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Facial Bone Density: Effects of Aging and Impact on Facial Rejuvenation

Robert B. Shaw Jr. MD, Evan B. Katzel MD, Peter F. Koltz MD, David M. Kahn MD, Edward J. Puzas PhD, Howard N. Langstein MD
DOI: http://dx.doi.org/10.1177/1090820X12462865 937-942 First published online: 1 November 2012


Background: Facial bone aging has recently been described as primarily resulting from volume loss and morphologic changes to the orbit, midface, and mandible.

Objective: The authors demonstrate how the facial skeleton bone mineral density (BMD) changes with age in both men and women and compare these changes to those of the axial skeleton. They also explore the aesthetic implications of such changes in bone density.

Methods: Dual-energy X-ray absorptiometry (DXA) scans of the facial bones and lumbar spine were obtained from 60 white subjects, 30 women and 30 men. There were 10 men and 10 women in each of 3 age categories: young (20-40 years), middle (41-60 years), and old (61+ years). The following measurements were obtained: lumbar spine BMD (average BMD of L1-L4 vertebrae), maxilla BMD (the average BMD of the right and left maxilla), and mandible BMD (the average BMD of the right and left mandibular ramus).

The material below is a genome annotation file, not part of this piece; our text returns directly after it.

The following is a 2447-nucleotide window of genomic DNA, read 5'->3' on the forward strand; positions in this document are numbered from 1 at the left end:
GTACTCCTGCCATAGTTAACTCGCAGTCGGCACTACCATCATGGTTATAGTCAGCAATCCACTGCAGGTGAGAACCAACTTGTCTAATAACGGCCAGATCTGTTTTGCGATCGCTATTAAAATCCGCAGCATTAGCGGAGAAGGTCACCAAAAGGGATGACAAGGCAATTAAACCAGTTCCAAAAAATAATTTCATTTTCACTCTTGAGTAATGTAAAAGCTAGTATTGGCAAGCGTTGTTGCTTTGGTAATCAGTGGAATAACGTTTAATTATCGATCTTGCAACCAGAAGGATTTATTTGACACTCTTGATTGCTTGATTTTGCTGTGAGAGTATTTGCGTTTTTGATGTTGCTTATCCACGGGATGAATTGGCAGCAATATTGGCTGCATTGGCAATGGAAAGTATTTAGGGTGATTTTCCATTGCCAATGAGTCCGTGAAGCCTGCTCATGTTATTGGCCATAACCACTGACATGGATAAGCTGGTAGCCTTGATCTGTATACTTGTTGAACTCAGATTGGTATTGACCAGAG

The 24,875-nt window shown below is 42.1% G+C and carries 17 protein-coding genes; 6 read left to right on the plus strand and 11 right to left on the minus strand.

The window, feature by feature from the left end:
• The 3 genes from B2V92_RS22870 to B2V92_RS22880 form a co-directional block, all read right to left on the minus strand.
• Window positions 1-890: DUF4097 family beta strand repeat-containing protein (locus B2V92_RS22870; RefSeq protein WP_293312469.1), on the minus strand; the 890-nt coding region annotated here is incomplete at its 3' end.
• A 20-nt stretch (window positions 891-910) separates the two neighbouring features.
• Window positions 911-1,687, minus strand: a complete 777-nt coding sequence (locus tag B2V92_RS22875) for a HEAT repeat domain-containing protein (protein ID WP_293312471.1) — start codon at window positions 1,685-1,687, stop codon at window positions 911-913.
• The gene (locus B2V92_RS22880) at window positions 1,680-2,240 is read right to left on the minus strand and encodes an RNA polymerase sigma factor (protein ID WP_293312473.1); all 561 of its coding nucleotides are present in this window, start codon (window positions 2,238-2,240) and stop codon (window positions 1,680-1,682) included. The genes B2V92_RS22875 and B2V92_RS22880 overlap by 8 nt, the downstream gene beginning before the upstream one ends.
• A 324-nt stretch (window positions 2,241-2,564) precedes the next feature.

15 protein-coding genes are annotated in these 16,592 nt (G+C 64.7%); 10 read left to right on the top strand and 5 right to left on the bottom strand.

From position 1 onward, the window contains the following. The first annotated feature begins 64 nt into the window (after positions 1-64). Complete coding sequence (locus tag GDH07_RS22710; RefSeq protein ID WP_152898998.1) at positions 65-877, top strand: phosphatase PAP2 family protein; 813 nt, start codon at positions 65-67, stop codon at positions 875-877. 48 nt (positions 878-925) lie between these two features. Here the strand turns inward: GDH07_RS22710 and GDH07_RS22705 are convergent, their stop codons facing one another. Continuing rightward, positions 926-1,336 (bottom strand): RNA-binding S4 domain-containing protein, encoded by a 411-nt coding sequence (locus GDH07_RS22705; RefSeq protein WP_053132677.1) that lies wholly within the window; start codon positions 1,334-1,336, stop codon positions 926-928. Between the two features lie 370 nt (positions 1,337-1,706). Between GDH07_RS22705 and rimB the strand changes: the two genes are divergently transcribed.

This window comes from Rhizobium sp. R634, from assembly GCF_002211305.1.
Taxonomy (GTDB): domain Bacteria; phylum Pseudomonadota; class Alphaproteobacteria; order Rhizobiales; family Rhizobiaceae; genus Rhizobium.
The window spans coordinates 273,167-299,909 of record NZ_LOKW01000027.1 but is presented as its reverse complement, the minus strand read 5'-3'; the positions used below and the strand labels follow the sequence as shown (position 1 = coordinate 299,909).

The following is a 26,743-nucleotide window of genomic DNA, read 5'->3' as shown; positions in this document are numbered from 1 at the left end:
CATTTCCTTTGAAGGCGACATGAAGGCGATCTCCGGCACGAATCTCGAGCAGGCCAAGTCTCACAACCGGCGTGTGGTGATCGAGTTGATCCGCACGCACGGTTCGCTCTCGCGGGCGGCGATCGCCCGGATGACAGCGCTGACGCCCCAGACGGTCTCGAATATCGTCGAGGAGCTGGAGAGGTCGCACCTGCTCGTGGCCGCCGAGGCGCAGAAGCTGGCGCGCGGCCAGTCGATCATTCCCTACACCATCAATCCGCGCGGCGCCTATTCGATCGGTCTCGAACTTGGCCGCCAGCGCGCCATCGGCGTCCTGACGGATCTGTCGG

Results: The lumbar spine BMD decreased significantly for both sexes between the middle and old age groups. There was a significant decrease in the maxilla and mandible BMD for both sexes between the young and middle age groups.

Conclusions: Our results suggest that the BMD of the face changes with age, similar to the axial skeleton. This change in BMD may contribute to the appearance of the aging face and potentially affect facial rejuvenation procedures.

  • facial aging
  • facial bones
  • bone density
  • face
  • facial surgery
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